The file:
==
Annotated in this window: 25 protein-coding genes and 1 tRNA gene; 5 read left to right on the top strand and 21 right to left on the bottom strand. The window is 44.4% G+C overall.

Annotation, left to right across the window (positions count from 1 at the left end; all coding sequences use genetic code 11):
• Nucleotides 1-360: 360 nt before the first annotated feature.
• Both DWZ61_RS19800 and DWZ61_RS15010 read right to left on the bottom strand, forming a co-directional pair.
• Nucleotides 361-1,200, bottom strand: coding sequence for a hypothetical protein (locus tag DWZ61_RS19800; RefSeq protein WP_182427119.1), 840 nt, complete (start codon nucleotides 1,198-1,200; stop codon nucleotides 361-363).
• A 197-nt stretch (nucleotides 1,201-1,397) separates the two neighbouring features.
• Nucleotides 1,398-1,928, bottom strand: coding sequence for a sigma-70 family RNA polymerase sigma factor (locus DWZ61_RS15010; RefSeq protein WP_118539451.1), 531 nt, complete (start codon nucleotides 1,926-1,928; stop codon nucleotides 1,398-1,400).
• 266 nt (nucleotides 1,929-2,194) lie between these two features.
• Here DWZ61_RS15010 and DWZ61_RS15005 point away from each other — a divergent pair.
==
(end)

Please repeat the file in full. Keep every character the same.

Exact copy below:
Annotated in this window: 25 protein-coding genes and 1 tRNA gene; 5 read left to right on the top strand and 21 right to left on the bottom strand. The window is 44.4% G+C overall.

Annotation, left to right across the window (positions count from 1 at the left end; all coding sequences use genetic code 11):
• Nucleotides 1-360: 360 nt before the first annotated feature.
• Both DWZ61_RS19800 and DWZ61_RS15010 read right to left on the bottom strand, forming a co-directional pair.
• Nucleotides 361-1,200, bottom strand: coding sequence for a hypothetical protein (locus tag DWZ61_RS19800; RefSeq protein WP_182427119.1), 840 nt, complete (start codon nucleotides 1,198-1,200; stop codon nucleotides 361-363).
• A 197-nt stretch (nucleotides 1,201-1,397) separates the two neighbouring features.
• Nucleotides 1,398-1,928, bottom strand: coding sequence for a sigma-70 family RNA polymerase sigma factor (locus DWZ61_RS15010; RefSeq protein WP_118539451.1), 531 nt, complete (start codon nucleotides 1,926-1,928; stop codon nucleotides 1,398-1,400).
• 266 nt (nucleotides 1,929-2,194) lie between these two features.
• Here DWZ61_RS15010 and DWZ61_RS15005 point away from each other — a divergent pair.